Posts Tagged ‘Bangkok’

Explaining the Global Consulting Project

January 31, 2012

The more observant readers of this blog may have noticed that I blabber on about Thailand every January (see here, here, here, here and here for examples).

I travel to Bangkok each year to supervise 20 lucky (and talented) students who work intensively on ‘real’ company projects.  It’s a fantastic learning opportunity for all involved (including me). It also highlights something that is coming through in my current research – that hands-on experience matters in terms of how managers frame the very complex decisions they confront in international arenas (You’ll see more on this in coming months on the blog).

So, you could say I’m ‘shaping the minds’ of future business leaders! Alarming I know.

Here’s some more on what we were doing in Bangkok (a story I wrote for the Aust-Thai Chamber of Commerce magazine  – see pages 5-9) – just click on the picture:

Global Consulting Project University of Melbourne Bangkok Thailand

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Anyone see a 7-Eleven around?

January 16, 2012

I’m here in Bangkok for my annual supervision of the Global Consulting Project.

And again, I have been struck by the ubiquity of 7-Elevens in this city.  On the relatively quiet street of our hotel there are four branches of said store within a stretch of about 250 metres, including two pretty much directly across the (narrow) road from each other.  Just 400m in the other direction there are another three stores in a 60m stretch.

This obviously generates lots of discussion. One student said he’d seen similar density in Taiwan.  That got me searching for some data to check out which locations in the world have the most of these stores per person.

And here’s what I found.  In terms of population per 7-Eleven store (i.e. national population/number of stores), Thailand is in the top five globally (with ‘top’ meaning not many folks per store, or, put differently, the most stores per person):

I included Australia, simply for illustrative purposes.  We’re a fair way down the ranks (see here for the lengthier store count list – the US (c6,500 is missing)). The table identifies what appears to be the ‘natural home’ of the convenience store – densely populated urban centres around Asia.

For those who have missed the back story, 7-Eleven originated from the US, but was bought out globally by the firm’s Japanese master franchisee almost 25 years ago.

Japan had a pretty big head start on Thailand (opening in 1974, versus 1989 for Thailand), but Thailand is catching up fast.  I saw an estimate that there are over 3,000 stores in Bangkok, which equates to about one store for every 4,000 residents in this megacity (and comfortably defeating city state Singapore).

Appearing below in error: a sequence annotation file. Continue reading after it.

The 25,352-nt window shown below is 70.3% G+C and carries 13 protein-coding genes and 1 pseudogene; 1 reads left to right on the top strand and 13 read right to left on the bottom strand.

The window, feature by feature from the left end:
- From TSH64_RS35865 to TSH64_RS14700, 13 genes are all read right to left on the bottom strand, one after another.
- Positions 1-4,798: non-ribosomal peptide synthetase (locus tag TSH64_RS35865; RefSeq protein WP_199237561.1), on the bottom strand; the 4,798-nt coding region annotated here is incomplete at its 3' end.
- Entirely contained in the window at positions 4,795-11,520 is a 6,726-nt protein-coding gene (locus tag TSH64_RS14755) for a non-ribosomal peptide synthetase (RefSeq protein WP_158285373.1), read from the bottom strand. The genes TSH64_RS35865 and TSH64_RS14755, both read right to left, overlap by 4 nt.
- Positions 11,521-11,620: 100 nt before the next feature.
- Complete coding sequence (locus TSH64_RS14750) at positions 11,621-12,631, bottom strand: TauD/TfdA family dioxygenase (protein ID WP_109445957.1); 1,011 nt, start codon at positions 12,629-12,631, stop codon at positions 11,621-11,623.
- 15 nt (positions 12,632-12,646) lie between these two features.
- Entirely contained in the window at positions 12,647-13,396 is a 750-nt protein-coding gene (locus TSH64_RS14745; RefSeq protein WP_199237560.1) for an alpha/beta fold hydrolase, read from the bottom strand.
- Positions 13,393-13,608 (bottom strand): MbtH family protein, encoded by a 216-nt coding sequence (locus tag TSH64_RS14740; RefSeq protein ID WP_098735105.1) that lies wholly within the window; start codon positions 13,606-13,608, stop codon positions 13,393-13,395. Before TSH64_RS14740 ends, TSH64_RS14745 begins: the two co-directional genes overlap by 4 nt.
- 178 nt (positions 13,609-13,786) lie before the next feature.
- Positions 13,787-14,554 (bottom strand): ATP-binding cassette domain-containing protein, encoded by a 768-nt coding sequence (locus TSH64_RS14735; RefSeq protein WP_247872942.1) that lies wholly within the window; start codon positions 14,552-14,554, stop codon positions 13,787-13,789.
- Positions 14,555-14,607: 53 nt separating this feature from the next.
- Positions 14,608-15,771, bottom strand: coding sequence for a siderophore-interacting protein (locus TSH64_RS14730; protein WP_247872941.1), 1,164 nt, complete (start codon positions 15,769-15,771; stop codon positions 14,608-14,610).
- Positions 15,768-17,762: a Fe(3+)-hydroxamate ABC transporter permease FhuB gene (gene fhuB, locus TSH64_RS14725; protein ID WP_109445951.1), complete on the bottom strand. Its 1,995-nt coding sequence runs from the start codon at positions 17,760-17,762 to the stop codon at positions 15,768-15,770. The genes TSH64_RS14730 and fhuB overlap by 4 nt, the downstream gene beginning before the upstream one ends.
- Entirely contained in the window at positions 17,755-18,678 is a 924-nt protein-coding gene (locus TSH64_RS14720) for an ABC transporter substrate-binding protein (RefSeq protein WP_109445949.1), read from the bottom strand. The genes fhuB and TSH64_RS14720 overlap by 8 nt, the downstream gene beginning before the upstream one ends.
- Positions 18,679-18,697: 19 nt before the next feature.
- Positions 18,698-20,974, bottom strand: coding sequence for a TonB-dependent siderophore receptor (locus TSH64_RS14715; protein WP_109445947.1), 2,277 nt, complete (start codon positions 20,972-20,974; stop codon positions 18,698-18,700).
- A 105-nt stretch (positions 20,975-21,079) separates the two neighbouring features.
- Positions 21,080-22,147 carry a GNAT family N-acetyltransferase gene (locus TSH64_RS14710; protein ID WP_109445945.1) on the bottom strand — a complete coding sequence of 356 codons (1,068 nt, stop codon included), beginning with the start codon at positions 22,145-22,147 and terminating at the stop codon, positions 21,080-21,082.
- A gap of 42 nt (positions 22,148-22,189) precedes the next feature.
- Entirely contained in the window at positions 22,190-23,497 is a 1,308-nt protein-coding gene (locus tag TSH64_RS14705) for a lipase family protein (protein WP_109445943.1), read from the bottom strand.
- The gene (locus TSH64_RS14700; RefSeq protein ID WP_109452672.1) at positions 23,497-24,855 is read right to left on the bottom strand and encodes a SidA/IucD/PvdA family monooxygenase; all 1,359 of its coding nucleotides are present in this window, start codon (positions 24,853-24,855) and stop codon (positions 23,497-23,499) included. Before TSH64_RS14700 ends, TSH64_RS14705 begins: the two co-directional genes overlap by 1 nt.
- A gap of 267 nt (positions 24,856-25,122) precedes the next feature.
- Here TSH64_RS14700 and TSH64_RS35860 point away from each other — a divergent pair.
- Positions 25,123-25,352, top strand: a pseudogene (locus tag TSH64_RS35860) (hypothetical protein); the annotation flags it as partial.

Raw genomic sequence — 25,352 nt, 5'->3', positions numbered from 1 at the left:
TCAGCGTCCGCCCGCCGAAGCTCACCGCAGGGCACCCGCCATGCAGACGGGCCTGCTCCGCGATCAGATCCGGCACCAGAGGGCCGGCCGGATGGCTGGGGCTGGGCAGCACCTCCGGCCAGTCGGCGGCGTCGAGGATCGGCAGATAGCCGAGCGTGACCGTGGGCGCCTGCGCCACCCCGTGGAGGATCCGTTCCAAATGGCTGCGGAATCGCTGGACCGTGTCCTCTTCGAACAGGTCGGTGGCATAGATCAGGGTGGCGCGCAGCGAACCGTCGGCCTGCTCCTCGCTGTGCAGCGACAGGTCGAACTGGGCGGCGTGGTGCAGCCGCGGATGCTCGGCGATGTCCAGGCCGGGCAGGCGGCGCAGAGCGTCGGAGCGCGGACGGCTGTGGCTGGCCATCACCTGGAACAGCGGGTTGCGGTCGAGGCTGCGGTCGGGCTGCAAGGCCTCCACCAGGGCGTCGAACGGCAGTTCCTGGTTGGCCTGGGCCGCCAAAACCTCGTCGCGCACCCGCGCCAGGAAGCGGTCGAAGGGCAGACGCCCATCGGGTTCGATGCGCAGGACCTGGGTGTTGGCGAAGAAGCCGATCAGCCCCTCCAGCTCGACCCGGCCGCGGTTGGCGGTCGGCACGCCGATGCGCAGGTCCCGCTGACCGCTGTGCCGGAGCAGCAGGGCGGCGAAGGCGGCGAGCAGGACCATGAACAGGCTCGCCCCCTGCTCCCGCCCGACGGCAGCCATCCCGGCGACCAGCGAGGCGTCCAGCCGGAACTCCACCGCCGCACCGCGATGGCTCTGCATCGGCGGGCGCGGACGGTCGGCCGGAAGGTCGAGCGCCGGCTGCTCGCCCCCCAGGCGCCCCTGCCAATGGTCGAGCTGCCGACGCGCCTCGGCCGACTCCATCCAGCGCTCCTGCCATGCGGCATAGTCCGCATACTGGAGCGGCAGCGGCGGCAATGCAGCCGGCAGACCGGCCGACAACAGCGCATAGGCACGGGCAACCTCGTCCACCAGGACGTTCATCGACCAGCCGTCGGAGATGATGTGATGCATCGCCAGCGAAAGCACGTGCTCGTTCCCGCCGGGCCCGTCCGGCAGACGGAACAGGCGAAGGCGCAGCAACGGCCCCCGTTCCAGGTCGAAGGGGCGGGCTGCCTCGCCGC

The Thai franchisee is doing something right, with profits reportedly up fivefold in three years. No wonder there’s talk said firm is chasing the franchise rights for Laos, Cambodia, Vietnam, Myanmar (and also some regions of China!).

I do start to wonder how far such expansion within a given city can go.  Could we eventually see a Bangkok headline like this one (mocking Starbucks’ rapid growth)?

These two stores are within 50 metres of each other in Silom, Bangkok

Thai Latte please

January 28, 2011

A few months back I made some noise on here about the scope for Australia to leverage a barista advantage internationally.

The argument was that our wide brown land was at the cutting edge of the ‘third wave’ of fancy coffee-making (and by fancy, I’m not talking about the Franken-coffees dreamed up by Starbucks for people who like whipping cream, flavoured syrup and milk rather than roasted bean-infused goodness).

Having spent the last fortnight in Bangkok, I can say there may well be considerable competitive advantage for the Aussie approach a few steps back from the leading edge also.

After enduring the overpriced faux coffee of the aforementioned US giant out of desperation, and the abomination that is my hotel’s brew, I followed a tip from an Aussie and headed to a little café run by some locals who’d lived and worked in Melbourne (reportedly).

Café Ohana is doing no more than what your standard Melbourne coffee vendors does, i.e. latte, macchiato etc. They deliver it in a slick Scando-decored venue, with tasty sandwiches and a mix of cakes, but it’s not anything amazingly groundbreaking.  But it felt like an oasis to me, and seemed to be a happy haunt for numerous Japanese ladies who lunch.

It must being doing well, as the firm is about to open another branch (according to their Facebook page).

It’s a reminder that international  transfer of competitive advantages doesn’t always have to be lead with the fanciest, most innovative version of your product.  Indeed, sometime it pays to tone down the radicalness so as to find a receptive audience.

Now if only I could find a purveyor of quality craft beers around here too…